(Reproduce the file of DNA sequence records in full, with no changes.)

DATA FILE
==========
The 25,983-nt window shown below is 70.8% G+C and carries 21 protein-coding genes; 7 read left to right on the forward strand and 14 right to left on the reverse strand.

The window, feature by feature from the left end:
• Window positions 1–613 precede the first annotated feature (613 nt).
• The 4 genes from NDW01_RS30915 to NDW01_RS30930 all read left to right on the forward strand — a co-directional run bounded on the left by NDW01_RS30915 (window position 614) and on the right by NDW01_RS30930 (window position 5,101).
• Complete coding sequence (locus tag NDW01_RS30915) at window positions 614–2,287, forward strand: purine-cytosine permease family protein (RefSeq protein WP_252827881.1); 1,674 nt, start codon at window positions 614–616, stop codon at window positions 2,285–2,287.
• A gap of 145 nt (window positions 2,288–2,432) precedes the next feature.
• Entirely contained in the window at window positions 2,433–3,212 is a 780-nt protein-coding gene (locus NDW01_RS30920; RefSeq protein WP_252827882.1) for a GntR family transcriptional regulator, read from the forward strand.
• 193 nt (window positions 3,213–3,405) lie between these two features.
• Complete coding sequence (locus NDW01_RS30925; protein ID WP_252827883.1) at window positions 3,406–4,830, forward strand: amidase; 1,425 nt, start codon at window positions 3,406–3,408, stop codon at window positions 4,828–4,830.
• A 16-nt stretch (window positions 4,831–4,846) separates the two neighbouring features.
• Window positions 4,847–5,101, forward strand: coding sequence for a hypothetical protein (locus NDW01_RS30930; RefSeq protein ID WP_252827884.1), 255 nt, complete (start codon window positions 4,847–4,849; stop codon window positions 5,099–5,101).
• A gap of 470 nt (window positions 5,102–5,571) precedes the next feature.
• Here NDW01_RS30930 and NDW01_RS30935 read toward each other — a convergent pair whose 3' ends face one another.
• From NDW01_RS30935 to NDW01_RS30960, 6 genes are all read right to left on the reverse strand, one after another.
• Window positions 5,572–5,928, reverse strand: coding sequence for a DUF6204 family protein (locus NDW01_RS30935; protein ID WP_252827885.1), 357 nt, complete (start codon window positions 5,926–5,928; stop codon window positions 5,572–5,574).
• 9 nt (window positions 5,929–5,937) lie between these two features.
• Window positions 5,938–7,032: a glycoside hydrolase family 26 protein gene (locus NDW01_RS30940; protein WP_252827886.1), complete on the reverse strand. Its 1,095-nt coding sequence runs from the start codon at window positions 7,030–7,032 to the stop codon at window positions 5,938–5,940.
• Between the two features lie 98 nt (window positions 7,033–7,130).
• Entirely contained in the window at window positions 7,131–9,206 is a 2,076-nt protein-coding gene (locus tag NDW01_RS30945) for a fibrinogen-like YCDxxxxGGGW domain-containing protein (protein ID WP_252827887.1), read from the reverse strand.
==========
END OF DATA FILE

The 25,983-nt window shown below is 70.8% G+C and carries 21 protein-coding genes; 7 read left to right on the forward strand and 14 right to left on the reverse strand.

The window, feature by feature from the left end:
• Window positions 1–613 precede the first annotated feature (613 nt).
• The 4 genes from NDW01_RS30915 to NDW01_RS30930 all read left to right on the forward strand — a co-directional run bounded on the left by NDW01_RS30915 (window position 614) and on the right by NDW01_RS30930 (window position 5,101).
• Complete coding sequence (locus tag NDW01_RS30915) at window positions 614–2,287, forward strand: purine-cytosine permease family protein (RefSeq protein WP_252827881.1); 1,674 nt, start codon at window positions 614–616, stop codon at window positions 2,285–2,287.
• A gap of 145 nt (window positions 2,288–2,432) precedes the next feature.
• Entirely contained in the window at window positions 2,433–3,212 is a 780-nt protein-coding gene (locus NDW01_RS30920; RefSeq protein WP_252827882.1) for a GntR family transcriptional regulator, read from the forward strand.
• 193 nt (window positions 3,213–3,405) lie between these two features.
• Complete coding sequence (locus NDW01_RS30925; protein ID WP_252827883.1) at window positions 3,406–4,830, forward strand: amidase; 1,425 nt, start codon at window positions 3,406–3,408, stop codon at window positions 4,828–4,830.
• A 16-nt stretch (window positions 4,831–4,846) separates the two neighbouring features.
• Window positions 4,847–5,101, forward strand: coding sequence for a hypothetical protein (locus NDW01_RS30930; RefSeq protein ID WP_252827884.1), 255 nt, complete (start codon window positions 4,847–4,849; stop codon window positions 5,099–5,101).
• A gap of 470 nt (window positions 5,102–5,571) precedes the next feature.
• Here NDW01_RS30930 and NDW01_RS30935 read toward each other — a convergent pair whose 3' ends face one another.
• From NDW01_RS30935 to NDW01_RS30960, 6 genes are all read right to left on the reverse strand, one after another.
• Window positions 5,572–5,928, reverse strand: coding sequence for a DUF6204 family protein (locus NDW01_RS30935; protein ID WP_252827885.1), 357 nt, complete (start codon window positions 5,926–5,928; stop codon window positions 5,572–5,574).
• 9 nt (window positions 5,929–5,937) lie between these two features.
• Window positions 5,938–7,032: a glycoside hydrolase family 26 protein gene (locus NDW01_RS30940; protein WP_252827886.1), complete on the reverse strand. Its 1,095-nt coding sequence runs from the start codon at window positions 7,030–7,032 to the stop codon at window positions 5,938–5,940.
• Between the two features lie 98 nt (window positions 7,033–7,130).
• Entirely contained in the window at window positions 7,131–9,206 is a 2,076-nt protein-coding gene (locus tag NDW01_RS30945) for a fibrinogen-like YCDxxxxGGGW domain-containing protein (protein ID WP_252827887.1), read from the reverse strand.